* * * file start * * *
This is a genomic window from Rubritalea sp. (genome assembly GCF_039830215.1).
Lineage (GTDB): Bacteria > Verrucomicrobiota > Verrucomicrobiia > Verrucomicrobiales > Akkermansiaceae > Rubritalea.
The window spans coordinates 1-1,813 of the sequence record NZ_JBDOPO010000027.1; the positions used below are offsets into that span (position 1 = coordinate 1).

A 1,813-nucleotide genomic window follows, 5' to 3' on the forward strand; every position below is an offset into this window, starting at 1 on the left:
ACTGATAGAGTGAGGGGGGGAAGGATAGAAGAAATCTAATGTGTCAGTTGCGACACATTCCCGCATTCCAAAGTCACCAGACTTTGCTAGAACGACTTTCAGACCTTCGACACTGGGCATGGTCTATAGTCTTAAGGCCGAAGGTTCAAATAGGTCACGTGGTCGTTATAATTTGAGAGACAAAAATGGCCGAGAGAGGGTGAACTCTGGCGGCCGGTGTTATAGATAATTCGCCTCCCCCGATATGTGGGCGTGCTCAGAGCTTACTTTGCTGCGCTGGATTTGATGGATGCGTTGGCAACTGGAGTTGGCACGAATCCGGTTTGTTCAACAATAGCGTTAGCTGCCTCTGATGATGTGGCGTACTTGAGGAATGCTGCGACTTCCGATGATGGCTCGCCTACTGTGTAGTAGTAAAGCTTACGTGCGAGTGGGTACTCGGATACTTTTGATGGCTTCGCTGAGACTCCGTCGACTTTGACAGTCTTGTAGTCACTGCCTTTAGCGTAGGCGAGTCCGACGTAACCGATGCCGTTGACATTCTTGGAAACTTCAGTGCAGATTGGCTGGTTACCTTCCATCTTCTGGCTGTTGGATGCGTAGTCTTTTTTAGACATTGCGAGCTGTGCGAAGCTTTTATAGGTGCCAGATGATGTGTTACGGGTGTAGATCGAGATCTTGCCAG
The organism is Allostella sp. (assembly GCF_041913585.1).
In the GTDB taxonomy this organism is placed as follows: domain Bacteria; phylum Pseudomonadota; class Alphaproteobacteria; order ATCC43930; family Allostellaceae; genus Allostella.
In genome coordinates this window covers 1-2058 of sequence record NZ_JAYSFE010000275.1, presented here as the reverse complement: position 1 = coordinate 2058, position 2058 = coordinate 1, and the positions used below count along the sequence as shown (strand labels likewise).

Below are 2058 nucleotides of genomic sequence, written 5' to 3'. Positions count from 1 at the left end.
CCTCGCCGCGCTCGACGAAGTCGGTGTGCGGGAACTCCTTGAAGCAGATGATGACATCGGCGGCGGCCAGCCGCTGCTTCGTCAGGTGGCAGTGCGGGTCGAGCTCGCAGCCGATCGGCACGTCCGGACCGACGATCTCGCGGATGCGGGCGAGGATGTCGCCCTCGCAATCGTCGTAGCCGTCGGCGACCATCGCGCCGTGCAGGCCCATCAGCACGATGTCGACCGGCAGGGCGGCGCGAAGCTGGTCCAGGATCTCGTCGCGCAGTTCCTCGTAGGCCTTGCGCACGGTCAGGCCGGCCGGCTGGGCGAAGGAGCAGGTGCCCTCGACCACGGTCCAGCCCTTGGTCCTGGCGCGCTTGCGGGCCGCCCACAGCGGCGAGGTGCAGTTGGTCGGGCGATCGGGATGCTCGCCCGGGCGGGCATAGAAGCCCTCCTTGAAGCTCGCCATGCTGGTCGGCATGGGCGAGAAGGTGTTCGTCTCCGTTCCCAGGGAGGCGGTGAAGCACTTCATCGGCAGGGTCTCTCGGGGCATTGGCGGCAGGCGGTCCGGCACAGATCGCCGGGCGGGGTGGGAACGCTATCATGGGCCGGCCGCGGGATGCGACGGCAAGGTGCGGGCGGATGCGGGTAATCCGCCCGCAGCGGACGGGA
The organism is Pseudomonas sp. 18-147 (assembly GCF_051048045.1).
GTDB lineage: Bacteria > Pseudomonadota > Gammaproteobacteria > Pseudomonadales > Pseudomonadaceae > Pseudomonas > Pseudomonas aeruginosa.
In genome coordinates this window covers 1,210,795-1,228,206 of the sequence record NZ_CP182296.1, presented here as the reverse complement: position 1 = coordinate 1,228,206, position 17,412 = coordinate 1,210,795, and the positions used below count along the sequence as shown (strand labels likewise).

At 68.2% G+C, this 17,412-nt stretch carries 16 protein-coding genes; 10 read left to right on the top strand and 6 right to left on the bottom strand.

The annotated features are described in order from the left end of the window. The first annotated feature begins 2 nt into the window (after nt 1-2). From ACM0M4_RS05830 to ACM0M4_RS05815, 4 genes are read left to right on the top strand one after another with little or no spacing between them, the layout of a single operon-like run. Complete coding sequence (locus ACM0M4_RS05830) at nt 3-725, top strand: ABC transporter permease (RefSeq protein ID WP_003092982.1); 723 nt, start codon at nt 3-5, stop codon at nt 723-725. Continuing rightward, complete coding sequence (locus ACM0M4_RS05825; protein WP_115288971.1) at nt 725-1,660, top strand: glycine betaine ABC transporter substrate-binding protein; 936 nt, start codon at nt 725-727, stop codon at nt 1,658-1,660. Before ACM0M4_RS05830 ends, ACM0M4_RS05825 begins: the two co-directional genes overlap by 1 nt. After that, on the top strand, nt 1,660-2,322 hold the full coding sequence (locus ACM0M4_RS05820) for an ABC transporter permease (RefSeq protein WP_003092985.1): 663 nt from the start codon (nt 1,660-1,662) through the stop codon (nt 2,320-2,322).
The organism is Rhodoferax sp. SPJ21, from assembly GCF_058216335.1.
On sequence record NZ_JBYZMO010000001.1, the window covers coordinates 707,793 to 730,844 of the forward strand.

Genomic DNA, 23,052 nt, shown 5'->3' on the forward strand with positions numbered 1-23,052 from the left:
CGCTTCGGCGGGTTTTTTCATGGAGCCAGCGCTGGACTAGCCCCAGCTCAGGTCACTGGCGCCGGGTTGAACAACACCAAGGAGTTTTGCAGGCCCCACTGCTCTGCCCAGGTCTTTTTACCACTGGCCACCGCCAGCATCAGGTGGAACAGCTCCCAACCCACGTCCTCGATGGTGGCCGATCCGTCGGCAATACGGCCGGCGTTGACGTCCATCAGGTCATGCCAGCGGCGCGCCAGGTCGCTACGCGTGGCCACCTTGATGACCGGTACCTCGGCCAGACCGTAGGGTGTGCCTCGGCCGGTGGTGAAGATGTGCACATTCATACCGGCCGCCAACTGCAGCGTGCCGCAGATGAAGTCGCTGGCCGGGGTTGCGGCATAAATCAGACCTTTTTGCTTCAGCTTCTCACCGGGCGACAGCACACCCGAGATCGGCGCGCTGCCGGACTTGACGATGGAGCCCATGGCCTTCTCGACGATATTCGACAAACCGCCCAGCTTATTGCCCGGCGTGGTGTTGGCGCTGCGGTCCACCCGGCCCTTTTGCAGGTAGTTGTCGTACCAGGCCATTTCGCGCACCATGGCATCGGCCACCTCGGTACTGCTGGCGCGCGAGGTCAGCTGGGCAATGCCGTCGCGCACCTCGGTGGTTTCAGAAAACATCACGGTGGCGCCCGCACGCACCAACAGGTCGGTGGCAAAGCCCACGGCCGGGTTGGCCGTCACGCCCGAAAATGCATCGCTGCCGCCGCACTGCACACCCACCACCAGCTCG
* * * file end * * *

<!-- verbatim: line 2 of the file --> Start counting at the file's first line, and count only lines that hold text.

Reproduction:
Lineage (GTDB): Bacteria > Verrucomicrobiota > Verrucomicrobiia > Verrucomicrobiales > Akkermansiaceae > Rubritalea.